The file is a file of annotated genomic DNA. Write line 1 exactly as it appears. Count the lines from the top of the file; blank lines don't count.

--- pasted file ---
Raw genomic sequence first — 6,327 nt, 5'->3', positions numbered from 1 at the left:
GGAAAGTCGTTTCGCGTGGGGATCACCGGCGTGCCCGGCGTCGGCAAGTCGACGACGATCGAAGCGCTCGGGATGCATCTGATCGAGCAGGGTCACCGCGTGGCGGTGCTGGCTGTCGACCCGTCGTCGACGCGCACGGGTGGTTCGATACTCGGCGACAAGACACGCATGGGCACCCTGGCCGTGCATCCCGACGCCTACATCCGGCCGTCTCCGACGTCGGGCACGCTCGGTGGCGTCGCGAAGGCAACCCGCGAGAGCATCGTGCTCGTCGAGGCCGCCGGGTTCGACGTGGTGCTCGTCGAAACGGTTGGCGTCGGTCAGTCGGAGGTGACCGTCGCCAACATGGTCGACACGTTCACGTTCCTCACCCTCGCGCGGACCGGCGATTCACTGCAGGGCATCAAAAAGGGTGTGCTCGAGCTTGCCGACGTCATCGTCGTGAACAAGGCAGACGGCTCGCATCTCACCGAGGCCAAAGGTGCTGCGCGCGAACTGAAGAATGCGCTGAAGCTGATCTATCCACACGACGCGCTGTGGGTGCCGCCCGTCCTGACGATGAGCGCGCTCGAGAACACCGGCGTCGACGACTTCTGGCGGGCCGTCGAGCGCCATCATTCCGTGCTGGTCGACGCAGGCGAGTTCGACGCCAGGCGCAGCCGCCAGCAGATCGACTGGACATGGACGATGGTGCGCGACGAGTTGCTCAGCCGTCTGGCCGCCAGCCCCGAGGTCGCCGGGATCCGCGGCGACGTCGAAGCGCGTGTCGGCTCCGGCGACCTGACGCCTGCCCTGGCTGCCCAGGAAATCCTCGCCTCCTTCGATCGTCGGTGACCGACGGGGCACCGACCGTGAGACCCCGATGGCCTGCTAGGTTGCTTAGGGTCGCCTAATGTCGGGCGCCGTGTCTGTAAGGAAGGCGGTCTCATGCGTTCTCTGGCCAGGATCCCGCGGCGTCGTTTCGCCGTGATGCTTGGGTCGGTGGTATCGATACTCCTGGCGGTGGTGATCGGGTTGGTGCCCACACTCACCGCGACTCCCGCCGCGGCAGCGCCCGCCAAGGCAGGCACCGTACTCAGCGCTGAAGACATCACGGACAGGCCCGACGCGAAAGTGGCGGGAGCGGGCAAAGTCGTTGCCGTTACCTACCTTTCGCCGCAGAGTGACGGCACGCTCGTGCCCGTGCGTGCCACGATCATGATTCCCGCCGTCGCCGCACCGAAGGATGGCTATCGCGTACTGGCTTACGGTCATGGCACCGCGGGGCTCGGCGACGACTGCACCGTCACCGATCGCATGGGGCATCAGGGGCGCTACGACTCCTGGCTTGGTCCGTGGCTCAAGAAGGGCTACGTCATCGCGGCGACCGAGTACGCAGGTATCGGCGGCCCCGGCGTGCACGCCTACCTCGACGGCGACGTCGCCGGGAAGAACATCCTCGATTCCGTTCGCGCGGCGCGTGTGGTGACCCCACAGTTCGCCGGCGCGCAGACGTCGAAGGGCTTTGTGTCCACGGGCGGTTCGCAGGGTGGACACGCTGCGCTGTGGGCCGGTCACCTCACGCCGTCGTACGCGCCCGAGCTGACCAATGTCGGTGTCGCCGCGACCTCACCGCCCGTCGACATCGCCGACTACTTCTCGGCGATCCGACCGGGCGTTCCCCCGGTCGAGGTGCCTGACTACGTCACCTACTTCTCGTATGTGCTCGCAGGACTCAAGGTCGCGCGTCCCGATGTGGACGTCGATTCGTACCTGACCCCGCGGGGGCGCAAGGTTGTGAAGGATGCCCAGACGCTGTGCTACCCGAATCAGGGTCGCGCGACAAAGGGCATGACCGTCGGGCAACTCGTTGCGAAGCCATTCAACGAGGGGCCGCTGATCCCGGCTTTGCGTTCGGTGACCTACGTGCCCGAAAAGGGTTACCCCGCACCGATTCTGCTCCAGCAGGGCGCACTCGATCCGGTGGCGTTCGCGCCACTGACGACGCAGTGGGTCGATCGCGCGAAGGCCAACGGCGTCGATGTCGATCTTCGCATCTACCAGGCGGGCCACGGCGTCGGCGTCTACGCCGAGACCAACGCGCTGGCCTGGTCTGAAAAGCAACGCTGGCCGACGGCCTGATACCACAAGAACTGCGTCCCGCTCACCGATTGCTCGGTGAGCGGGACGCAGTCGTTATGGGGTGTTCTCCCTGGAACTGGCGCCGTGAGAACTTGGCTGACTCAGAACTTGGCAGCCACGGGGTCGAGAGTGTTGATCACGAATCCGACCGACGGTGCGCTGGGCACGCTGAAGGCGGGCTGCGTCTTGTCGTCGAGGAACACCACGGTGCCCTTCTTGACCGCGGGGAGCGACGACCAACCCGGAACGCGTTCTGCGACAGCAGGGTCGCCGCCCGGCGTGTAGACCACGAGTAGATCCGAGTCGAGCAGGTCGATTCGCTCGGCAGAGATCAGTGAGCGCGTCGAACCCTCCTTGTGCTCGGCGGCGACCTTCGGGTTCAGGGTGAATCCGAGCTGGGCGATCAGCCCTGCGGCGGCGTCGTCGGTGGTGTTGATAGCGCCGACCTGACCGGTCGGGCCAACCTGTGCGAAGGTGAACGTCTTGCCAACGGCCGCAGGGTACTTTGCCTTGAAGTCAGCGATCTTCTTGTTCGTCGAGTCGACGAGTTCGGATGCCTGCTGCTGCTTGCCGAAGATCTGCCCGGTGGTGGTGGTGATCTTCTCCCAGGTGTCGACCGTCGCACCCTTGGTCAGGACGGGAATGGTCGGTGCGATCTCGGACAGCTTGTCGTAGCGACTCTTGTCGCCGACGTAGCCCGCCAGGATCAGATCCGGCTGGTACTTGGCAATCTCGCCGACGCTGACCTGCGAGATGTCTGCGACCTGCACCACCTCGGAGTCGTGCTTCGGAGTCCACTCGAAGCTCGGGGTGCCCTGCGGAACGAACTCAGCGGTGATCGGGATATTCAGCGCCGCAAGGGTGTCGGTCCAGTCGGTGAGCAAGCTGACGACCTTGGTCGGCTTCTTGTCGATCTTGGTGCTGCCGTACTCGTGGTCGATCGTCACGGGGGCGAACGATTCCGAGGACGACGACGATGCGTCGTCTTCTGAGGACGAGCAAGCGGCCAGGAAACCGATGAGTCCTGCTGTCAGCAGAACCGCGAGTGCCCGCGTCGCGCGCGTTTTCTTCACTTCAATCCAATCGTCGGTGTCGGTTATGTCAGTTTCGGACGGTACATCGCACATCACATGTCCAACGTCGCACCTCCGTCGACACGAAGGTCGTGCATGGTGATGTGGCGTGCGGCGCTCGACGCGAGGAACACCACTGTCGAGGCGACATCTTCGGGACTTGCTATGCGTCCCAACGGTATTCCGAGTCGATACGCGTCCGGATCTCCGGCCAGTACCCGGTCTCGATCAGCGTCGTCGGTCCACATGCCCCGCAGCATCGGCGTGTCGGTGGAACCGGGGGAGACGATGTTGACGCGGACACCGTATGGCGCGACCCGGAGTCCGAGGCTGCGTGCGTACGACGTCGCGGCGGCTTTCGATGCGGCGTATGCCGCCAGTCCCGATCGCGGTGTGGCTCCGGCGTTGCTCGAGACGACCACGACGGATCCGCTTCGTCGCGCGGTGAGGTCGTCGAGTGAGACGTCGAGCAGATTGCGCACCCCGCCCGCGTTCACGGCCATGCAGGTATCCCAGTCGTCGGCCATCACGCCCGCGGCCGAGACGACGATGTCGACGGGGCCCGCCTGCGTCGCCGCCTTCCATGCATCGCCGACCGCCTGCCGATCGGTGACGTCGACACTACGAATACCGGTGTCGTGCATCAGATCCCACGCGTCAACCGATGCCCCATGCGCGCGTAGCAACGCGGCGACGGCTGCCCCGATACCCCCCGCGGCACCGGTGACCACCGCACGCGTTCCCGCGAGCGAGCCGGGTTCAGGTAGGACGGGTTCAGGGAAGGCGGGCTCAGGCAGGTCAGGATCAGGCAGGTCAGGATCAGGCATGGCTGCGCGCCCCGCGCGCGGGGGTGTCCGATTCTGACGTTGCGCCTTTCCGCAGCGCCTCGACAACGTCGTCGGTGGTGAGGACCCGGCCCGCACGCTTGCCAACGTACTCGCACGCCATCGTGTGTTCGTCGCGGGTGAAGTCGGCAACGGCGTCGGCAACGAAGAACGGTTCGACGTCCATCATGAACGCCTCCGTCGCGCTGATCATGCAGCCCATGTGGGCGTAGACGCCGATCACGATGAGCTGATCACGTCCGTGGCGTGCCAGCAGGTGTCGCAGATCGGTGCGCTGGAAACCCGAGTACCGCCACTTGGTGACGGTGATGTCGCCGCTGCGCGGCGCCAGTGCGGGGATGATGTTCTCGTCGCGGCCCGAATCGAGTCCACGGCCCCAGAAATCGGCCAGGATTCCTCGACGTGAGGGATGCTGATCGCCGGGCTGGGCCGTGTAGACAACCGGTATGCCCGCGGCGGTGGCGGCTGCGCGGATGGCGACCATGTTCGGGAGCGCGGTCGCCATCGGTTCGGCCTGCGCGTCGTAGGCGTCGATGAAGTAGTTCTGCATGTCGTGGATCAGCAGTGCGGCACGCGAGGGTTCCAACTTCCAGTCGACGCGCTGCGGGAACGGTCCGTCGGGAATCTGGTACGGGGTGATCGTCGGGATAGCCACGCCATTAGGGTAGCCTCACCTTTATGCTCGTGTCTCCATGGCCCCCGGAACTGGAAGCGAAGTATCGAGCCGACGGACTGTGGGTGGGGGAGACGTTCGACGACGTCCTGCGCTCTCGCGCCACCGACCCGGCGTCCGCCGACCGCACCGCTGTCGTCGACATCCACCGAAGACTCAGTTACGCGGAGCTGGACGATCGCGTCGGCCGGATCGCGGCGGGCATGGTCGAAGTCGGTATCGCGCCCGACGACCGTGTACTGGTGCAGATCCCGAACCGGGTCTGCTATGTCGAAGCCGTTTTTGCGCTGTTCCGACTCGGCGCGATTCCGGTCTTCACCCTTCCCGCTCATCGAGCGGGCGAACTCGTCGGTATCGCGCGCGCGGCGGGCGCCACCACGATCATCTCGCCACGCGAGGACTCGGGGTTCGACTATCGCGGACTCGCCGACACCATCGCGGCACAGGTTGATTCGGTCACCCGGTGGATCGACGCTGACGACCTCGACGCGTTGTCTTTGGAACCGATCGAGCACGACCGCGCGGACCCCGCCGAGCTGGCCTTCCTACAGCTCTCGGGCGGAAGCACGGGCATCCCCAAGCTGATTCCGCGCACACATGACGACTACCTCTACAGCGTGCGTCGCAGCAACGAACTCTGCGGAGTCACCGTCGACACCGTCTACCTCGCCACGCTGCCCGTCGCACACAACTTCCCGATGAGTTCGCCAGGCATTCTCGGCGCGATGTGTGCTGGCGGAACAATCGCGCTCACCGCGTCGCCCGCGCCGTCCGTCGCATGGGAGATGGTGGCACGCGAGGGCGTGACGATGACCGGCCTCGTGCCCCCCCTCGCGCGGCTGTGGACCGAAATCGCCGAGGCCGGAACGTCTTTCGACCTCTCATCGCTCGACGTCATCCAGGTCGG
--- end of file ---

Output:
Raw genomic sequence first — 6,327 nt, 5'->3', positions numbered from 1 at the left: